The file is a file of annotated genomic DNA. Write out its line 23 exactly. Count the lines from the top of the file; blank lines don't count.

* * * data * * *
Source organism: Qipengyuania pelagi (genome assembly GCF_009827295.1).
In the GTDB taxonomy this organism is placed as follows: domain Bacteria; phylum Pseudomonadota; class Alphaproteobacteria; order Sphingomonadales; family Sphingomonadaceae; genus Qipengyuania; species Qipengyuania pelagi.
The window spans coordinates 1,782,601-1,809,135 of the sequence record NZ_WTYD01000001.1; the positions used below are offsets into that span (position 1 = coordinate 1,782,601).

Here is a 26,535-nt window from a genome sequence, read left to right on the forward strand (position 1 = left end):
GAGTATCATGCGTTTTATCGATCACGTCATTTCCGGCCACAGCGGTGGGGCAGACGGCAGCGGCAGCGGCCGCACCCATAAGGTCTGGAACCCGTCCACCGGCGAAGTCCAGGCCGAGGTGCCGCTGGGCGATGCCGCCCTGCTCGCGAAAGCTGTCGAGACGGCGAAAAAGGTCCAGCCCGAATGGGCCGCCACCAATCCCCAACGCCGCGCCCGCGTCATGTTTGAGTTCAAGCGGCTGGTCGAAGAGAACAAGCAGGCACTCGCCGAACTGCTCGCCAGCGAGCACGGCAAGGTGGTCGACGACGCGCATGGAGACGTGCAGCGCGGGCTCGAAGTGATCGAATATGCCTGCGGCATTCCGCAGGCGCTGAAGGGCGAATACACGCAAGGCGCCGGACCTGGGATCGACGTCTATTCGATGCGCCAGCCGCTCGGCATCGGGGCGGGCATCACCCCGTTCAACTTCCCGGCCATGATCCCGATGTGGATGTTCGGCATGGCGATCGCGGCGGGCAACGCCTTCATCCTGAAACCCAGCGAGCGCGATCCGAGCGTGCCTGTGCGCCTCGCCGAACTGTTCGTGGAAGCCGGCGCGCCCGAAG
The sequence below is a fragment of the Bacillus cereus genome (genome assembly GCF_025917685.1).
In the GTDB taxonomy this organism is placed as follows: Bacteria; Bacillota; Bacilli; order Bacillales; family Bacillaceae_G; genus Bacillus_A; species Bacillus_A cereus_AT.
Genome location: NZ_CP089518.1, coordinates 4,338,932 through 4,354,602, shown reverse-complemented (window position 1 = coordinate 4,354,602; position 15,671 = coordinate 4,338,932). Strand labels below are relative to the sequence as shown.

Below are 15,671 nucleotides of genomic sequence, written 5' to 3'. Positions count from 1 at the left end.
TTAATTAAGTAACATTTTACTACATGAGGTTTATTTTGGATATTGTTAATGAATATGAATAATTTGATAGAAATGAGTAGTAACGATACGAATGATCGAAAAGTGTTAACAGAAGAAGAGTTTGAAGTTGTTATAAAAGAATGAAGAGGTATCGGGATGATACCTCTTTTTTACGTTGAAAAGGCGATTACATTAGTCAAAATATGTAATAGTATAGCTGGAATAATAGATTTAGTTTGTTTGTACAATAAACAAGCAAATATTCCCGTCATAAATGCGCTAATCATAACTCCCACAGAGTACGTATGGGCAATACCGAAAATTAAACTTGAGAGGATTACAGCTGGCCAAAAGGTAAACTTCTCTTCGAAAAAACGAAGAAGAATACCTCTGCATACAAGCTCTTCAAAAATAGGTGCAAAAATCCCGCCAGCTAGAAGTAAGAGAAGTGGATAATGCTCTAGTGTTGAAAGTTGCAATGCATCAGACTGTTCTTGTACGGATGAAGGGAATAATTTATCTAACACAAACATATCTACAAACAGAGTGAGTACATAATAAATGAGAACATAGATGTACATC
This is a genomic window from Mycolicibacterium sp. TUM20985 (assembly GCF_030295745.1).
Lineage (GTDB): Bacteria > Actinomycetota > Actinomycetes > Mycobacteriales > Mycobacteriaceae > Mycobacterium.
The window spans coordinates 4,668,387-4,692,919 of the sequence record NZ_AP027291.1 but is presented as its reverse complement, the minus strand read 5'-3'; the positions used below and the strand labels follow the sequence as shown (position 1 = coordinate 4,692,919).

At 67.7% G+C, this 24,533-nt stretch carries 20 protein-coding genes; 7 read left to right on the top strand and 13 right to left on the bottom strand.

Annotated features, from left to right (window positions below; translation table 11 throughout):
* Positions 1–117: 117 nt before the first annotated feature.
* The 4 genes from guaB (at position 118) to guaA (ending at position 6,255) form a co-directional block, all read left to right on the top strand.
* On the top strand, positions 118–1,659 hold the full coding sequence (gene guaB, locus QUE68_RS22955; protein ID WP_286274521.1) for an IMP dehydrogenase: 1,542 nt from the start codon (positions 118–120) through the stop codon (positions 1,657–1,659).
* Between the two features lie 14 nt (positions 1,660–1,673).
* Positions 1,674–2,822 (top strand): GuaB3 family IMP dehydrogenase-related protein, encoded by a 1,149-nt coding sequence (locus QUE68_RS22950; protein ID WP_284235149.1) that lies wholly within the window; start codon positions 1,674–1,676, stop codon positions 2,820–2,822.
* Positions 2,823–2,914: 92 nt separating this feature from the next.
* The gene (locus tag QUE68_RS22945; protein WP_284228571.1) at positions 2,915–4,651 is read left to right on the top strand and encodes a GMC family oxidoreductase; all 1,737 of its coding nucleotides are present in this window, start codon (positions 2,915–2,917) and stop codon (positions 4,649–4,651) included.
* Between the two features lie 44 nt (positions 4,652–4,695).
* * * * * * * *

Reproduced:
* Between the two features lie 44 nt (positions 4,652–4,695).